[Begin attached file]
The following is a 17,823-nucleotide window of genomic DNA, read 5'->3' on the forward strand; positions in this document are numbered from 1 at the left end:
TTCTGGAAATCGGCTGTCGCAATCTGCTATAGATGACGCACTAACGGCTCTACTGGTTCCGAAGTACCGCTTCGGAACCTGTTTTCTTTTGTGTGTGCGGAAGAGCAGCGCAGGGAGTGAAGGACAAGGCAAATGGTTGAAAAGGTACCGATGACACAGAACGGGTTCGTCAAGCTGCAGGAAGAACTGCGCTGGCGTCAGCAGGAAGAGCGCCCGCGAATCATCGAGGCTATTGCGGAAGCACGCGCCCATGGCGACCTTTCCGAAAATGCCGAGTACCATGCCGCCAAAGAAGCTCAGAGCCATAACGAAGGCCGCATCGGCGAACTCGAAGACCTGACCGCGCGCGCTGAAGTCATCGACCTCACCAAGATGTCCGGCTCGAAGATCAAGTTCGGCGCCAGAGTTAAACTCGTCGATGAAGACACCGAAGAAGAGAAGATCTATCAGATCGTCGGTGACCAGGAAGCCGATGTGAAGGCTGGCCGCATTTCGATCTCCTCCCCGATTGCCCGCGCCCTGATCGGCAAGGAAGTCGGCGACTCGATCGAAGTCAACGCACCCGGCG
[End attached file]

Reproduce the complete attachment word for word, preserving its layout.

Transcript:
The following is a 17,823-nucleotide window of genomic DNA, read 5'->3' on the forward strand; positions in this document are numbered from 1 at the left end:
TTCTGGAAATCGGCTGTCGCAATCTGCTATAGATGACGCACTAACGGCTCTACTGGTTCCGAAGTACCGCTTCGGAACCTGTTTTCTTTTGTGTGTGCGGAAGAGCAGCGCAGGGAGTGAAGGACAAGGCAAATGGTTGAAAAGGTACCGATGACACAGAACGGGTTCGTCAAGCTGCAGGAAGAACTGCGCTGGCGTCAGCAGGAAGAGCGCCCGCGAATCATCGAGGCTATTGCGGAAGCACGCGCCCATGGCGACCTTTCCGAAAATGCCGAGTACCATGCCGCCAAAGAAGCTCAGAGCCATAACGAAGGCCGCATCGGCGAACTCGAAGACCTGACCGCGCGCGCTGAAGTCATCGACCTCACCAAGATGTCCGGCTCGAAGATCAAGTTCGGCGCCAGAGTTAAACTCGTCGATGAAGACACCGAAGAAGAGAAGATCTATCAGATCGTCGGTGACCAGGAAGCCGATGTGAAGGCTGGCCGCATTTCGATCTCCTCCCCGATTGCCCGCGCCCTGATCGGCAAGGAAGTCGGCGACTCGATCGAAGTCAACGCACCCGGCG